Bat Simulator

If you have made a Raspberry Pi bat recorder/detector, you will want to test its functionality.  Without bats around to try it, you’ll need to simulate bat calls.

The best device for simulating bat calls is Tony Messina’s Bat Chirp.  His website also has details on making bat detectors.  A recent search for the Bat Chirp was unsuccesful – it may have been removed from his site.

An (inferior) alternative can be made quite cheaply with an Arduino Pro Mini, a 40kHz Ultrasonic Transmitter and 3 AA batteries. The Arduino can be programmed to emit ultrasonic test pulses that can be used to check the functioning of a bat recorder/detector.

Bat Simulator


Circuit Diagram

Circuit diagram of the Bat Simulator:


Arduino sketch

Bat Simulator for checking ultrasonic microphones
Connect +ve terminal of transducer to Arduino Pin 8, and -ve to GND

int times = 0;
boolean flag = false;

void setup() {
// initialize digital pin 13 as an output.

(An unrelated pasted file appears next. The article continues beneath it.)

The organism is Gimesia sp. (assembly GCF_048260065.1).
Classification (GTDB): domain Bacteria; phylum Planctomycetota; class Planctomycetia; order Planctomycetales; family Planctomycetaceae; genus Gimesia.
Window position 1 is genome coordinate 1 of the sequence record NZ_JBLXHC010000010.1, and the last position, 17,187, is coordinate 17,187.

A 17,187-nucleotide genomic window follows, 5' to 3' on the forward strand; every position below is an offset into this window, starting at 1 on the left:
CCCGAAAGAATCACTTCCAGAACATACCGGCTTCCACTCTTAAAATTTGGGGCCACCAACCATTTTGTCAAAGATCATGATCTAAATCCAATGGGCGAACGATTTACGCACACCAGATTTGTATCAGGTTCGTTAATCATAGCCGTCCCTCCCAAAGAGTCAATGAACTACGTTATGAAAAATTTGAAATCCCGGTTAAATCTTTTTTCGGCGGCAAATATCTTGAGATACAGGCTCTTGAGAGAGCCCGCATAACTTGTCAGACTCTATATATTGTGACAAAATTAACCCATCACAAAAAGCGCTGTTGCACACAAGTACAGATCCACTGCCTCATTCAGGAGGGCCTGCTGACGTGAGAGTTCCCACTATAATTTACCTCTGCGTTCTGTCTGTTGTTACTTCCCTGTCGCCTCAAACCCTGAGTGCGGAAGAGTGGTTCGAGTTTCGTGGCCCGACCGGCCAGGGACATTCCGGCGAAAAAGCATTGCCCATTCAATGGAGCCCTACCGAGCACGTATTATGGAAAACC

pinMode(13, OUTPUT);

void loop()
if (flag == false)
for (times=0; times < 5; times++)
digitalWrite(13, HIGH); // set the LED on
delay(1000); // wait for a second
digitalWrite(13, LOW); // set the LED off
delay(1000); // wait for a second
flag = true;
tone(8, 60000, 1);

 Bat Simulator video

Video of the Bat Simulator in action.  A heterodyne Bat Detector is being used to playback the sound, and the Multi-Function Raspberry Pi Bat Recorder/Detector is being used to display the frequencies.

Bat Simulator Spectrogram and Peak Frequency Graph:

The spectrogram and peak frequency graph of the simulated bat calls shows the range of frequencies produced:


figMake a Bat Simulator

Contact me if you are interested in making a Bat Simulator.  Here’s one in a small, slim project case (6.5cm x 6.5cm x 1.9cm).